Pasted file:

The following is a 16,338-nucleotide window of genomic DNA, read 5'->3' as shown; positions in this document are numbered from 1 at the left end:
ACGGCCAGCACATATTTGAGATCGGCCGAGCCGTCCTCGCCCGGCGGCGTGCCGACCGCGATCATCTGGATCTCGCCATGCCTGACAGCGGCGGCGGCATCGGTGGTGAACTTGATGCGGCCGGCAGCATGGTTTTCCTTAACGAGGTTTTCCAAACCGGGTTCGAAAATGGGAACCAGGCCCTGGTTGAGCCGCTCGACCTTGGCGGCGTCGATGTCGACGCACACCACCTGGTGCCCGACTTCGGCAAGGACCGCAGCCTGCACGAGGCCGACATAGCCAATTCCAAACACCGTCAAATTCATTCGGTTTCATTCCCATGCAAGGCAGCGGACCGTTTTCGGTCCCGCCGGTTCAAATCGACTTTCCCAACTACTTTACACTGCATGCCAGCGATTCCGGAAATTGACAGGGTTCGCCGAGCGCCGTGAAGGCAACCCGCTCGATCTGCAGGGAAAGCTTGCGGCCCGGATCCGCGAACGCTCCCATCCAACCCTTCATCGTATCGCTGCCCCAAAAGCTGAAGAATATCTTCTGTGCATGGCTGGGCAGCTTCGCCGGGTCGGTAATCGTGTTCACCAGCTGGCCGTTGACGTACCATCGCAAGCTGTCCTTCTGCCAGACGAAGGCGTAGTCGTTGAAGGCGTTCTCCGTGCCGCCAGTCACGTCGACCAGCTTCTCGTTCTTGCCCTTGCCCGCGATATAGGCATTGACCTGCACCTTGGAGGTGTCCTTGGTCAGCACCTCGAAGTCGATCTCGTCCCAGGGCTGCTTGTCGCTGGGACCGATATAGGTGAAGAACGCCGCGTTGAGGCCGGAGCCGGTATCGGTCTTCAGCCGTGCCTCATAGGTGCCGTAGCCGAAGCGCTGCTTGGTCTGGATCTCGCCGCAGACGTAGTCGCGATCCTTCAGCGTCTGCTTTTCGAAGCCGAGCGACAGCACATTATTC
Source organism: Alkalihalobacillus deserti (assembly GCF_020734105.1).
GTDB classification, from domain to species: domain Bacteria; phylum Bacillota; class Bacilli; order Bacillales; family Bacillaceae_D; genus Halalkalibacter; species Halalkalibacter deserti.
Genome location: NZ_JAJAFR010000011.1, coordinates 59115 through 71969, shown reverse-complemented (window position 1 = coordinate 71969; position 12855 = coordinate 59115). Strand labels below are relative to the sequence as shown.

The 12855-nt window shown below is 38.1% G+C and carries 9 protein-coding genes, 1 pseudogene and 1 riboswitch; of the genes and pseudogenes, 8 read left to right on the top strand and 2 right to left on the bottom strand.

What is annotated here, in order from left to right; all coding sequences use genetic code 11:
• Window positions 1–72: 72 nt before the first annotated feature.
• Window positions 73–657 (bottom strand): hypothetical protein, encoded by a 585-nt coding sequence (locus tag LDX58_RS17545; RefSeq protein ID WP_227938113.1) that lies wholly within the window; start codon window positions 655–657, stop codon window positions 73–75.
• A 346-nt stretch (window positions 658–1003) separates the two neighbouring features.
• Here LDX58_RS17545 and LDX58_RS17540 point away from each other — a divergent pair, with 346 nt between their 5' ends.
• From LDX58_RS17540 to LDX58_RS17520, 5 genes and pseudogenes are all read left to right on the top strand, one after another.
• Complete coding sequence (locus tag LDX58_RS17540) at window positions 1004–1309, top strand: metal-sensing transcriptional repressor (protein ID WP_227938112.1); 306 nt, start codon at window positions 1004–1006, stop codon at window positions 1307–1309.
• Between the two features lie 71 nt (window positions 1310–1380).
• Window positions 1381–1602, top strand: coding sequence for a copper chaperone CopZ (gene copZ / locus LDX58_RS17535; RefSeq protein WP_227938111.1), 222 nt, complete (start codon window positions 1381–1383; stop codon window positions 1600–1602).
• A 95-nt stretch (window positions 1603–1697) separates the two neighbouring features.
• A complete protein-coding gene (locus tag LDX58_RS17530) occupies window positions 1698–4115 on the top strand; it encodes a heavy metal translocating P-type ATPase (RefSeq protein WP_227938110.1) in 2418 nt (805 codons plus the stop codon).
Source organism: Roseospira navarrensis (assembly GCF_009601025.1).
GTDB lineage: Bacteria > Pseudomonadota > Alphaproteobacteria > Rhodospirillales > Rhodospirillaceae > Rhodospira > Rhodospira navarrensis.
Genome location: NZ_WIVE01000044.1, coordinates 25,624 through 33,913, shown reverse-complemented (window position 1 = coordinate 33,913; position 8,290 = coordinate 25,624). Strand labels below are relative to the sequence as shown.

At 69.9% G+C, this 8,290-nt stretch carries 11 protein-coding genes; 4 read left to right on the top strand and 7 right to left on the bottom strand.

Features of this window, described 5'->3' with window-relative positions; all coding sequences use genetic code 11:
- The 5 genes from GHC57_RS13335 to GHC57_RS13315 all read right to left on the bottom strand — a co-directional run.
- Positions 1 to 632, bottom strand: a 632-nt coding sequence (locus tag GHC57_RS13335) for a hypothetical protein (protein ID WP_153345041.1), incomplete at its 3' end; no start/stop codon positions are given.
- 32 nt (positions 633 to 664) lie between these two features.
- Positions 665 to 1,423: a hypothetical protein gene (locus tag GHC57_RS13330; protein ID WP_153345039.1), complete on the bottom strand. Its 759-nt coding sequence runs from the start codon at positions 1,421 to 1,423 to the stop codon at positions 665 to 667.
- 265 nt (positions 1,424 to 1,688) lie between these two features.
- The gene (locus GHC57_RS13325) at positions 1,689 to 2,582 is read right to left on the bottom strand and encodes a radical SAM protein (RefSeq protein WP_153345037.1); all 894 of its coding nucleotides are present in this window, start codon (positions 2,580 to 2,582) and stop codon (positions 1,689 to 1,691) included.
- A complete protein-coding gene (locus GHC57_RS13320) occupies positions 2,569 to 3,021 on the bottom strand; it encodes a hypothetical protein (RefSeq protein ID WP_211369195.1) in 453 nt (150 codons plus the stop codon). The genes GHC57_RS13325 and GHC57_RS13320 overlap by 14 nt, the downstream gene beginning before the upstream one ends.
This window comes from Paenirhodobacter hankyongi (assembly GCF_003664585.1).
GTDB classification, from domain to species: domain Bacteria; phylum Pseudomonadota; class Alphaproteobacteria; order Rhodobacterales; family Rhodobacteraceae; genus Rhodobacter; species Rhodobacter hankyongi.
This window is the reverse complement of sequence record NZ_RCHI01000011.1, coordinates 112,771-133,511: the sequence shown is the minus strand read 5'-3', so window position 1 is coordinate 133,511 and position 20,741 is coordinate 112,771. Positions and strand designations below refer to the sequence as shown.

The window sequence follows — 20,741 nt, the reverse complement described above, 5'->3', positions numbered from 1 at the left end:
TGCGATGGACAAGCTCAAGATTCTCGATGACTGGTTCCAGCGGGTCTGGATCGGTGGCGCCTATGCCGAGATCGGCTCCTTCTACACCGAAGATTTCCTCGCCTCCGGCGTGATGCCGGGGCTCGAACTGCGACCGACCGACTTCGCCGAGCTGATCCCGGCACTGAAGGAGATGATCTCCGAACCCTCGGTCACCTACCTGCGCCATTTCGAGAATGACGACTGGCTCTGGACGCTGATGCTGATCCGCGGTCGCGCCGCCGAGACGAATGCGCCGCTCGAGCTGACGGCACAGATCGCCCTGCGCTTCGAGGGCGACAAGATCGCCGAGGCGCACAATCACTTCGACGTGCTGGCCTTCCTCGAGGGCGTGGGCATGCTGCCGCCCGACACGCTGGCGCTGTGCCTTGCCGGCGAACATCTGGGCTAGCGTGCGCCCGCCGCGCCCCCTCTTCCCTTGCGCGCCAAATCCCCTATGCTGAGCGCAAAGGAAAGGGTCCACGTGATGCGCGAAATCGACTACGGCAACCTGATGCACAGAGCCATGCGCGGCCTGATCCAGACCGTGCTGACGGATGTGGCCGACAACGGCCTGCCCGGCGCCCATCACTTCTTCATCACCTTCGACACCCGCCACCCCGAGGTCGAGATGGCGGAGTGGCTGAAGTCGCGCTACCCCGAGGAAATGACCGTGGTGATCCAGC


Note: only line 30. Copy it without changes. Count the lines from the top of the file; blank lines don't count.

This window comes from Paenirhodobacter hankyongi (assembly GCF_003664585.1).